If the question of what would happen to the big-dreaming boys from Queens occupied you for one minute after Entourage finished its eighth season in 2011, then Entourage the movie might be your kind of superfluous entertainment. If not, then stay far, far away. After all, this is not a film so much as it is a shrugging “Sure, why the hell not?” afterthought of a media brand extension. Yes, writer/director Doug Ellin includes a brief recap for those folks wandering into the wrong theater who don’t understand why they’re following the medium-heat adventures of this genial movie star and his buddies and their rage-prone agent. But with the autopilot plot, about up-and-down movie star Vincent (Adrian Grenier) deciding he wants to direct a dark futuristic epic that could sink the career of his old agent and now movie-studio head Ari (Jeremy Piven), Ellin barely concocts enough new material to fill two episodes let alone a whole film.
Not that there’s anything wrong with that. One of the show’s most salient aspects was its gleaming and glossy slacker confidence that it just didn’t need to work that hard. Much of it was, in fact, a wish-fulfillment fantasy about not being a working stiff. The show’s conceit, a gloss on the Hollywood struggles of Mark Wahlberg (a producer), was that Vince (Adrian Grenier) was a maybe-talented but certainly charming actor who moved from Queens to Hollywood with buddies Eric (Kevin Connolly) and Turtle (Jerry Ferrara) to crash with his older working-actor brother Johnny (Kevin Dillon) and learn the ropes. Much like HBO’s more anticipated, and thusly much harder-working and much less entertaining, films continuing the saga of Sex and the City, Entourage does as little as possible to mess with the original formula.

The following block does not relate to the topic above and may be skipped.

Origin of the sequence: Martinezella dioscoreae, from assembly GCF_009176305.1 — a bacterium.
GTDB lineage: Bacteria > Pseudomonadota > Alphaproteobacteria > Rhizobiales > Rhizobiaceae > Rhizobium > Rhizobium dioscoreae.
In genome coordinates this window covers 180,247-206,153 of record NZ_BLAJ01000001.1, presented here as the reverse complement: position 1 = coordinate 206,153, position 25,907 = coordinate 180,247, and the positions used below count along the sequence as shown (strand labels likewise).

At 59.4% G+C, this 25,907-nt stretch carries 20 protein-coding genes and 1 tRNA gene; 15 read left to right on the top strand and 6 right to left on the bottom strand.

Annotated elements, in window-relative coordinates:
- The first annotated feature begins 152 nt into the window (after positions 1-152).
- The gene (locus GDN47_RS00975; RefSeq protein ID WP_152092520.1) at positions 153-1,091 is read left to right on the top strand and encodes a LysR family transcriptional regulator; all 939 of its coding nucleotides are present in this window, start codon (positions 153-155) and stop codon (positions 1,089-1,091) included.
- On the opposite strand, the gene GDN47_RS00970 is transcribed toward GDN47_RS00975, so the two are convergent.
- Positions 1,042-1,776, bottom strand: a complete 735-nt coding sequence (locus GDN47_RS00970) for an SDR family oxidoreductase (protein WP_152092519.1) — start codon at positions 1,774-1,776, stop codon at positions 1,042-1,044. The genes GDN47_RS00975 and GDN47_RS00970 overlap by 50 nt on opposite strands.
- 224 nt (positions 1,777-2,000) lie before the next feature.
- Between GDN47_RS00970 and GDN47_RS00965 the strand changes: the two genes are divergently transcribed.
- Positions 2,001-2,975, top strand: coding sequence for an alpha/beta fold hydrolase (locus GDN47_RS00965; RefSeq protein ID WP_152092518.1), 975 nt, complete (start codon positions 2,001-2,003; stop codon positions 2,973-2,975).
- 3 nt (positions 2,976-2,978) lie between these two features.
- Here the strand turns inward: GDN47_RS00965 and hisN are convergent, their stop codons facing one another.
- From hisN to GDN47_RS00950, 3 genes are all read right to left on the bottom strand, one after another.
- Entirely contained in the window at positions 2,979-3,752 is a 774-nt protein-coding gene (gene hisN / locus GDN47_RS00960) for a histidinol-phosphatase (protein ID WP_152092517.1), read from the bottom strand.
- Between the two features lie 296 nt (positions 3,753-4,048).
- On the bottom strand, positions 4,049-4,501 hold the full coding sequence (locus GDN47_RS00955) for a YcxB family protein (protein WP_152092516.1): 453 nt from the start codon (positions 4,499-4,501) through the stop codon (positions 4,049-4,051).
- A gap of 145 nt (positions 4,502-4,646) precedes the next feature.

When the show started, Vince was already skyrocketing to fame, Eric and Turtle were staying busy as his hangers-on, and Johnny, a jobber whose resume of off-brand cable credits and almost-got-it auditions struck the most honest chord of any character, was struggling with being so quickly surpassed by his kid brother. The half-hour episodes turned on tiny wrinkles in the basic premise of watching Vince and the boys live the good life of long brunches, babe-thick parties, luxuriantly work-free days in a variety of faux-Spanish mansions, and sunny drives in gleaming new vehicles. By the time it ended, the show-runners had killed and resurrected Vince’s career so many times that even the series’ already low-wattage enjoyments had worn thin.
Entourage the film doesn’t make the same mistake, packing in cameos of stars playing themselves (everyone from Ronda Rousey to Liam Neeson, Jessica Alba, Pharrell, and, because why the hell not, Warren Buffet) and splashing out on fantasy-Hollywood bling. Lesser characters are shunted off to the side. Eric’s ever-dull crises about being the one relationship guy in a quartet who would have sex with just about any woman that looked their way don’t gain much in this retelling. The less time the film spends with the onetime gofer and now wealthy tequila magnate (don’t ask) Turtle, the better; all that the script can come up with is variations on people telling him how thin he’s gotten. The series’ loud and quiet pillars of ambition, Vince and Ari, occupy much of the film’s dramatic territory. As ever, it’s talent needing the help of management. This time, Vince’s headstrong demands to run his career his way slam headlong into Ari’s need to ensure that his friend and employee’s $100 million vanity project — a laughable-looking piece of confused futuristic nonsense called Hyde which the studio’s Texan backers (Billy Bob Thornton and Haley Joel Osment) want to scrap — could be the bomb that destroys him.
None of it comes to much, with Ellin not even bothering to scrape up the inside-Hollywood, art-versus-commerce tensions that fueled the series’ high points in the third and fourth seasons when Vince’s dream-project Medellin turned into his Apocalypse Now. Instead, it’s left to Johnny’s embittered asides and hangdog pugnaciousness to deliver not just the film’s laugh lines but also its closest resemblance to a story or person the audience could care about. It’s not a bad impulse on Ellin’s part. As the always-scrapping actor who never gets a break, Johnny is the dark yin to Vince’s carefree and effortlessly successful yang. The fans may dream of being Vince, but they all know they’re Johnny.